Tag Info

Hot answers tagged

6

Insert the Ubuntu disc, or connect the Ubuntu liveUSB. Setup the BIOS to make it boot on the Ubuntu disc Reboot the PC When asked, choose Try Ubuntu Connect internet Open a terminal, and type (or copy-paste) the following command: sudo add-apt-repository -y ppa:yannubuntu/boot-repair && sudo apt-get update Press Enter, then type the following ...


3

I have Xubuntu 13.10 running on my Vaio Pro. I ran boot-repair from the LiveCD and managed to get the grub menu, though Xubuntu wouldn't boot. After some research, I discovered this page: http://www.nicksplace.com.au/2013/07/04/fedora-19-on-vaio-pro-13-ssd-issues/ Its no secret that the Vaio Pro comes with a very nice SSD. The 128GB version is a ...


3

ntfs-3g has an option to deal with this kind of situation: remove_hiberfile (see man page). The man page goes on to warn about the consequences of using that option. Please note, means that the saved Windows session will be completely lost. Use this option under your own responsibility. If those are acceptable for you, you can try to mount your ...


2

use easy.bcd in windows.download easy bcd from Internet run it on your windows now from the side bar select add new entry then go to Linux in upper tabs select grub 2 write name Ubuntu and select add it's done. now whenever you boot from next time you will see two options name windows8 and ubuntu select that one in which you want to go


2

To undo & to rename files to their original names, you just need to tick the "Restore EFI backups" option of Boot-Repair. I also suggest a full backup of your efi partition. It looks like boot repair ran its "buggy" UEFI rename function. I am not sure it is always required, but it is for those UEFI that internally hard code UEFI to only boot the ...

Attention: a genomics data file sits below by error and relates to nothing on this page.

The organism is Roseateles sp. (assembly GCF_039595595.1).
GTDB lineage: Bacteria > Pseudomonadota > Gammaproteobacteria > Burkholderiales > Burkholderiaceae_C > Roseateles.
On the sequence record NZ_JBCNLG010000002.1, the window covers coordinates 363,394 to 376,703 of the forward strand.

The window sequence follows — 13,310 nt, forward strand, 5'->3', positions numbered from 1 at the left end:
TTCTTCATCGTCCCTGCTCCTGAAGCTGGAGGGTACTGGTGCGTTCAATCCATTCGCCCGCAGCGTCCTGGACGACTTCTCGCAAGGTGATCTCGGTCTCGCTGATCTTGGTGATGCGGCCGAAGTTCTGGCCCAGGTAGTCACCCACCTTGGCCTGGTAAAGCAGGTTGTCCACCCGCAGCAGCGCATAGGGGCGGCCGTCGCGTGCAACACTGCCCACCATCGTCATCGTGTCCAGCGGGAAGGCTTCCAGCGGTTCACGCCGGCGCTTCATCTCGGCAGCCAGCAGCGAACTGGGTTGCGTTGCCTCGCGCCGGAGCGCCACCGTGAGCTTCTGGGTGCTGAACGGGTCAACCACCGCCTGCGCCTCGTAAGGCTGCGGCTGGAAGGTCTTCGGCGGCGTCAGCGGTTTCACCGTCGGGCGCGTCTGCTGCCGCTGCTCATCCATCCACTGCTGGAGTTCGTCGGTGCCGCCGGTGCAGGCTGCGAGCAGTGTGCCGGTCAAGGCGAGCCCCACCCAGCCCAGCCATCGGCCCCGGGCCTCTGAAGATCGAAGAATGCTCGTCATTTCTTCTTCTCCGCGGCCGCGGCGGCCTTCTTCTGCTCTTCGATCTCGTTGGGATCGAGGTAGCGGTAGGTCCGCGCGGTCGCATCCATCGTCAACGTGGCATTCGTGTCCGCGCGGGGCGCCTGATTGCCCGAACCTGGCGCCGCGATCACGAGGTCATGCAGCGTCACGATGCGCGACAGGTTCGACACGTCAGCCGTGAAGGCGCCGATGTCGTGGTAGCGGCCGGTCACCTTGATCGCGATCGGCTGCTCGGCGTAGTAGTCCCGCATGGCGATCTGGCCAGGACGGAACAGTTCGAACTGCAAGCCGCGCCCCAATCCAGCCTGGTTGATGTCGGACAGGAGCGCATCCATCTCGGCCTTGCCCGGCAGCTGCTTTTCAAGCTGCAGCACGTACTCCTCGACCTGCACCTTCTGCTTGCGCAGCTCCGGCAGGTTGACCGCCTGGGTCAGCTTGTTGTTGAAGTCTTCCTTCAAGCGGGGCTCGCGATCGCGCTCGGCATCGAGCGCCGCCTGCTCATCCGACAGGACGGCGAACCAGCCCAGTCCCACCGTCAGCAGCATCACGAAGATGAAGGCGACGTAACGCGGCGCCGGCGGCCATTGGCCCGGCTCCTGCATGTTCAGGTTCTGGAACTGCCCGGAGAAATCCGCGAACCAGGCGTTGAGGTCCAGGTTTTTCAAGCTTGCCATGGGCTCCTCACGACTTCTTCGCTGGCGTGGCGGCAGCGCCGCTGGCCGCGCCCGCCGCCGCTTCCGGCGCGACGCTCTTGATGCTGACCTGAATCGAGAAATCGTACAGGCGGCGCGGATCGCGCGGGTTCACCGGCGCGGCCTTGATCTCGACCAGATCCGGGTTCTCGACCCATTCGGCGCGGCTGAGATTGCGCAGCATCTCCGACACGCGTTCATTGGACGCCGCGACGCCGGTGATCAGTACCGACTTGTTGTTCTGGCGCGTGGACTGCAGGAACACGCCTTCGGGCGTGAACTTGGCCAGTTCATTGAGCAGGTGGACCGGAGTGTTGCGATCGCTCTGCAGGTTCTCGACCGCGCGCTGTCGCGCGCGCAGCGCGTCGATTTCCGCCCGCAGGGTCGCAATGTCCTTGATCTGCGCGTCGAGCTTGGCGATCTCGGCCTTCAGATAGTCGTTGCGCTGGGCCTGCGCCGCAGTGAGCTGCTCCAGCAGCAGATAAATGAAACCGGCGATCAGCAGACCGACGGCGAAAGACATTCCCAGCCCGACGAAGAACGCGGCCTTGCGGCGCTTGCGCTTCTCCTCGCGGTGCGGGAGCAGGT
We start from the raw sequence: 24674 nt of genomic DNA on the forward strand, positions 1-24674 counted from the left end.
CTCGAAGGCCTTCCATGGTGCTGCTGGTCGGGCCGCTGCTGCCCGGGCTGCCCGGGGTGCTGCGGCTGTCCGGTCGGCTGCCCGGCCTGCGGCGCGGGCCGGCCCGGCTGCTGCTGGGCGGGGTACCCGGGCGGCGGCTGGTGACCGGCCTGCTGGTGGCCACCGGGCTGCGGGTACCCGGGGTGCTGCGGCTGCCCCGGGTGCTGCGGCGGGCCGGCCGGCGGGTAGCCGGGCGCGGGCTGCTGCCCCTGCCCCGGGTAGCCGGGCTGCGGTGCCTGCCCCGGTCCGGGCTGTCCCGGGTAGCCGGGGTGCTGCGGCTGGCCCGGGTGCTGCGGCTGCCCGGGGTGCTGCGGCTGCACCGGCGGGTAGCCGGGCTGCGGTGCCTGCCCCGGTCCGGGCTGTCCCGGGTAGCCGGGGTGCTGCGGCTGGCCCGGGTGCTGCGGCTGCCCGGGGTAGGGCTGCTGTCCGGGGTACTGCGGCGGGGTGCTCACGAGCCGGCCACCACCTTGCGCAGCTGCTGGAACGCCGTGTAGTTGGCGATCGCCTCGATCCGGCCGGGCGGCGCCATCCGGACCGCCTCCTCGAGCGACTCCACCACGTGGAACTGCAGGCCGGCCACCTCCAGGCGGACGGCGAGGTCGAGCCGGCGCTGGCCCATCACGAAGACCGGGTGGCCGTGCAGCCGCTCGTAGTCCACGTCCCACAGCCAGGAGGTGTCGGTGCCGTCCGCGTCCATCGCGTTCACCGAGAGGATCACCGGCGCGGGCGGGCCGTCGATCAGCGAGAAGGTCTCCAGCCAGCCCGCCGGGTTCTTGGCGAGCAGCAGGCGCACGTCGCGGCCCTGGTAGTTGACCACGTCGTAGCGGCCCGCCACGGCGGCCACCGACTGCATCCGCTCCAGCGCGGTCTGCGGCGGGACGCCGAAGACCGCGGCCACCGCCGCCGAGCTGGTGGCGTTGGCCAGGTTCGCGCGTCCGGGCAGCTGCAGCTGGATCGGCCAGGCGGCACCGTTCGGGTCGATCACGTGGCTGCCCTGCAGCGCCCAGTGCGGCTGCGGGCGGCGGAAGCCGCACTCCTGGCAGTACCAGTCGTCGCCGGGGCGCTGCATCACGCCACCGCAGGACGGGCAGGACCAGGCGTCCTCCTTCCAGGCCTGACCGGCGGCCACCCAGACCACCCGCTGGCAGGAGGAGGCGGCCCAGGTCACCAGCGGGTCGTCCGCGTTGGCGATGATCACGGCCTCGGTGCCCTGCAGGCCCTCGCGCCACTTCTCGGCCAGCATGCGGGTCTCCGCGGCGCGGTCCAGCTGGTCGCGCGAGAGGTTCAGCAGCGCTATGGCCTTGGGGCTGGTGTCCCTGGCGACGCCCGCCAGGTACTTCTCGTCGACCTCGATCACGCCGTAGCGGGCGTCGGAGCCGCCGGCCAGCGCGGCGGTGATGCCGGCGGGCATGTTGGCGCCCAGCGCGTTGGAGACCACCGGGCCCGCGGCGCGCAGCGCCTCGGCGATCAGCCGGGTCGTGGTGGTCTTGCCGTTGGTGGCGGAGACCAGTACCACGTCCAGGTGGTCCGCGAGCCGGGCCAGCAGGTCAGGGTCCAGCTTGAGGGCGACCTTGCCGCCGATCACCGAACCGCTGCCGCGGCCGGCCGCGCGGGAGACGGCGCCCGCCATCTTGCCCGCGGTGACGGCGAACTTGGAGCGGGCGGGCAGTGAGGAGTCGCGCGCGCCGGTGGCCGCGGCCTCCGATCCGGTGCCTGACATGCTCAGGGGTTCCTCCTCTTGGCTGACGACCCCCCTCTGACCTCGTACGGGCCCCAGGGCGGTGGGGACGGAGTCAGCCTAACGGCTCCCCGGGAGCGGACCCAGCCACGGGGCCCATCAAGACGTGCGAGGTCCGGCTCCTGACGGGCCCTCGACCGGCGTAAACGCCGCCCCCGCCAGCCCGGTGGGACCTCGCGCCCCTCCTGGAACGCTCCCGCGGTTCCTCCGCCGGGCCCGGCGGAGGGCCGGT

2

I believe you can email rt@ubuntu.com and ask them to remove the post, but don't expect a quick removal. rt@ is the alias for their internal ticket handler (Request Tracker).1 1Source: Answer to the question Can I get an @ubuntu.com email address for the Ubuntu-related event I'm organising? by Oli


2

SONY VAIO’s UEFI firmware seems to kick only “EFI/Microsoft/Boot/bootmgfw.efi” however you put other efi files into EFI partition(ex: by using BootRepair). Other efi binaries are never called. You need to replace the binary “EFI/Microsoft/Boot/bootmgfw.efi” with refind boot manager. Please see also: http://www.slideshare.net/slideshow/embed_code/27418512


2

Fixed it, using boot-repair, I added the kernel option rootdelay=90. Now the linux-kernel-3.5.0-34-generic-image. But after much research and testing, I have decided to go with the linux-generic image boots properly. which is kernel version 3.2.0-48. It's the only one that boots up correctly without having to add any kernel options. Also using this kernel ...


2

Installing Grub manually is fairly simple, and once you get it, there shouldn't be anything keeping you from dual-booting successfully. First, boot the computer up off of your standard Ubuntu installation disk. You should be using the same version (e.g. 13.04) and the same architechture (e.g. amd64, 64-Bit) as your currently installed Ubuntu. If you need ...


2

I had this same problem with my HP Pavilion g6 when trying to dual boot Ubuntu 12.04.3 LTS and Windows 8. That is, even after "successfully" running Boot-Repair, I still had the notebook booting directly into Windows 8. If I pressed F9 before the HP symbol showed up, I was able to get into a Boot Menu (HP's menu? I don't know...) and from there, to select ...